We Teach Who We Are

We teach who we are

 

*I sketched this picture to represent the quote, “teaching holds a mirror to the soul”

In a previous lecture, I remember hearing, “we teach who we are”.  This idea is also expressed in Parker Palmer’s, “The Heart of a Teacher“.  Palmer writes, “As I teach, I project the condition of my soul onto my students, my subject, and our way of being together” and “teaching holds a mirror to the soul”.  To me, this reflects a connection between the teacher and their students.  Thinking of this in Palmer’s terms makes the experience sound very personal and intimate because it’s a transfer of your own values and teaching.  I think that this has a similar effect, also, if you switched the role of the teacher to the students.  Children and youth have an amazing ability to teach you new and intriguing things everyday and the things that they choose to share is an extension from their own thinking and a reflection of themselves.

These words really resonated with me and I never thought about how true this is!  It made me think about past teachers and professors I have come across over the years.  I’ve wondered about why certain educators teach the way they do and I’ve realized it’s just because they are portraying themselves in the classroom.  Since no one is the same, different teaching styles and attitudes will emerge.  I’ve had silly teachers, serious teachers, laid back teachers, you name it!  If an educator is having a bad day, it is reflected in their teaching.  If they are excited, then the classroom environment changes.  If emotion can have this huge effect in the classroom, imagine how views on social justice will be reflected.  If we aren’t careful about the messages in the hidden curriculum, we could potentially raise students to be racist, sexist or generally oppressive.

Do you have an example of how a teacher’s identity is expressed in the classroom?  Has there been any problems with incorporating anti-oppressive teaching?

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Addressing Gender, Sexuality and Race in Our Identities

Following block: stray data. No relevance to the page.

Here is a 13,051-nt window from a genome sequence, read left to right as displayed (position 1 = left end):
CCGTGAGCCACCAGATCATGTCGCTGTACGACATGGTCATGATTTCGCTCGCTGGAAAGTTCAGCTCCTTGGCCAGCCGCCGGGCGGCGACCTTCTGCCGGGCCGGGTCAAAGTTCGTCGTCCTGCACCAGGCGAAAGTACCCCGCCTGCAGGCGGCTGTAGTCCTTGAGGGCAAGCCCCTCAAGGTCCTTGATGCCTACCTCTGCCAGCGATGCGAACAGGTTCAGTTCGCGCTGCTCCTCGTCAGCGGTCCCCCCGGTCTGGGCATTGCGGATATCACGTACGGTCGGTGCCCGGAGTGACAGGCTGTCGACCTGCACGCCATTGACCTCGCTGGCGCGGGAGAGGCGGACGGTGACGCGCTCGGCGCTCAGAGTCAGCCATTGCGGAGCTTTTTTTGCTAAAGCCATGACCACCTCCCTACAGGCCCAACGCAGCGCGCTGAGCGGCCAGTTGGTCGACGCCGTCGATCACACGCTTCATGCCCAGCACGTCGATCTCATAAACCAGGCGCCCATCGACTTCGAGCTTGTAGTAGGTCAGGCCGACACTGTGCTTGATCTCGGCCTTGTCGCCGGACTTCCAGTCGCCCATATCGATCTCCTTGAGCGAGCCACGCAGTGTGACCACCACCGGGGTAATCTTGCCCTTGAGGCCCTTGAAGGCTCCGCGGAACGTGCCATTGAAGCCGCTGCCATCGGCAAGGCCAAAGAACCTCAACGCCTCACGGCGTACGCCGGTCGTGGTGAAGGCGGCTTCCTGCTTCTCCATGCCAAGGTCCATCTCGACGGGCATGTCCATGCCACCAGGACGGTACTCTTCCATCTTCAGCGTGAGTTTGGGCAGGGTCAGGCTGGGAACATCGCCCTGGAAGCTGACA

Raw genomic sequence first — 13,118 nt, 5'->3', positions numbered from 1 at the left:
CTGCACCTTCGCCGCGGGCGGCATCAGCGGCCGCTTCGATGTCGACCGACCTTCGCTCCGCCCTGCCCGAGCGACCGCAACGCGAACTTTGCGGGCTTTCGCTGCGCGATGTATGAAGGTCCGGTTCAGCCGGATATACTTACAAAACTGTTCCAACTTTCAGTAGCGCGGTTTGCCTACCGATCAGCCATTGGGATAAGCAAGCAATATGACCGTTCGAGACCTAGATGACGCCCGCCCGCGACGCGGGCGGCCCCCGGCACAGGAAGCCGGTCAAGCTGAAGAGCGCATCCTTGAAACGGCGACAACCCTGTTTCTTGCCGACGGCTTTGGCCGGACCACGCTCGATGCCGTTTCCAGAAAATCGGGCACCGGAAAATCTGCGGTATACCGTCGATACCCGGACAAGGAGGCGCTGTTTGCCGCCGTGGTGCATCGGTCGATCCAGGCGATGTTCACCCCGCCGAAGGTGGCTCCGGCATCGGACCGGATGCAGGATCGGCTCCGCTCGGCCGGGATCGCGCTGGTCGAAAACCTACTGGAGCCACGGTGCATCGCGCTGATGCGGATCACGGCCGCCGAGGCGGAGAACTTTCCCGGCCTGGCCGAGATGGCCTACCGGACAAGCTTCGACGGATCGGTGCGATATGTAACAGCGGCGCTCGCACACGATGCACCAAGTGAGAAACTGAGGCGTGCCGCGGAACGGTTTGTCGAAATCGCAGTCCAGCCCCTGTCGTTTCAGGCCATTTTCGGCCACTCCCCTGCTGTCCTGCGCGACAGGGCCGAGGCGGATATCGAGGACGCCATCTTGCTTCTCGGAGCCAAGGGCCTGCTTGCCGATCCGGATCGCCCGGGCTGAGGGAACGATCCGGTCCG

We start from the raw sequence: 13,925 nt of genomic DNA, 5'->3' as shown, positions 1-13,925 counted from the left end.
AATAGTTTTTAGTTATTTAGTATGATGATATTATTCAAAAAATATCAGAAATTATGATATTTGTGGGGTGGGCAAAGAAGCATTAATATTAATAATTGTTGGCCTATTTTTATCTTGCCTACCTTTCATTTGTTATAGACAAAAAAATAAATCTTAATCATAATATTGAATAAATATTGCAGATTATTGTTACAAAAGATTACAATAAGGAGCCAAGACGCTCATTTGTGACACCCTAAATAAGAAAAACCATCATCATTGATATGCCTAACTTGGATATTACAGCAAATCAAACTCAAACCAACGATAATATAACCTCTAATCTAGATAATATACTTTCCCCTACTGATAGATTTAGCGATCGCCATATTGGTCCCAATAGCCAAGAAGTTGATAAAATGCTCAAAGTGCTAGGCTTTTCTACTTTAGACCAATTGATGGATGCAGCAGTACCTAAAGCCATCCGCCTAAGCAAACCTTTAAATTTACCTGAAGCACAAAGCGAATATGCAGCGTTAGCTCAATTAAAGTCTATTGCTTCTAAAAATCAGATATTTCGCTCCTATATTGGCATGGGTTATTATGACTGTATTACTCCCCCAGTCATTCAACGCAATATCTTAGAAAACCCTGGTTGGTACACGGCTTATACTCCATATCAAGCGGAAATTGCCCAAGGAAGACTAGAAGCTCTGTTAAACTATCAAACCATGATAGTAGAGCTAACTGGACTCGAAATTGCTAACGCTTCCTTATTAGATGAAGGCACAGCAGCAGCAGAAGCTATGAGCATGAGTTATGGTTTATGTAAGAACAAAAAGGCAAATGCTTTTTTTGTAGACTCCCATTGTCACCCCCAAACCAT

We created an autobiography for ECS 210 and we are now looking back on them and reflecting on what we included and what we did not.  We were asked: “What does it mean that you did not address your gender, or your sexuality or your racialization as important or constituitive of your identity?”  I did talk about the privilege I receive from being white and also from being Aboriginal, but I did not mention my gender or my sexuality.  Now that I think about it, I’m quite shocked that I didn’t mention the fact that I was female in my paper.  I have been a feminist for a few years now and I feel empowered being a woman. I think this comes directly from my assumption that these facts are “common sense” based on how I write and the dominant narrative.  This sounds absolutely horrible, but the message of this “common sense” model is definitely not what I intended to put across in my paper.  This is very interesting to think about because Kumashiro writes, “the goal is not to rid our classroom of harmful hidden messages since such a goal is unattainable” (pg. 41).  I feel the pressure already of saying the wrong things or portraying an oppressive idea through the hidden curriculum, but Kumashiro is suggesting that our students need to develop a critical lens to make sense of these hidden messages.  This allows students to think deeper about what they are being taught and it also encourages them to bring up questions that you may not have thought of before.

Name: Ashley

Gender: Female

Race: White, First Nations

Sexuality: Heterosexual

These are not typically the things we find out about people when we first met them.  This partially stems from the fact that a lot of us do not share our life stories right from the beginning.  I have to feel comfortable around someone before I share personal things about myself.  This might be a result of the fact that I feel better in my comfort zone and that I’m reluctant to go outside of that zone.  Kumashiro writes,  “After all, our hidden lessons demonstrate how it is that oppression can play out in our lives unnoticed and unchallenged, and our lenses of analysis demonstrate why it is that we often desire making sense of the world in only certain, comforting ways” (pg. 41).  This quote stuck out at me while reading this because I need to really think about how I make sense of the world and why I choose to live in more comforting ways.  The only way I will truly become comfortable is by doing the things that make me uncomfortable.

How do you identify yourself to others? How do you encourage students to use this critical lens that Kumashiro mentions?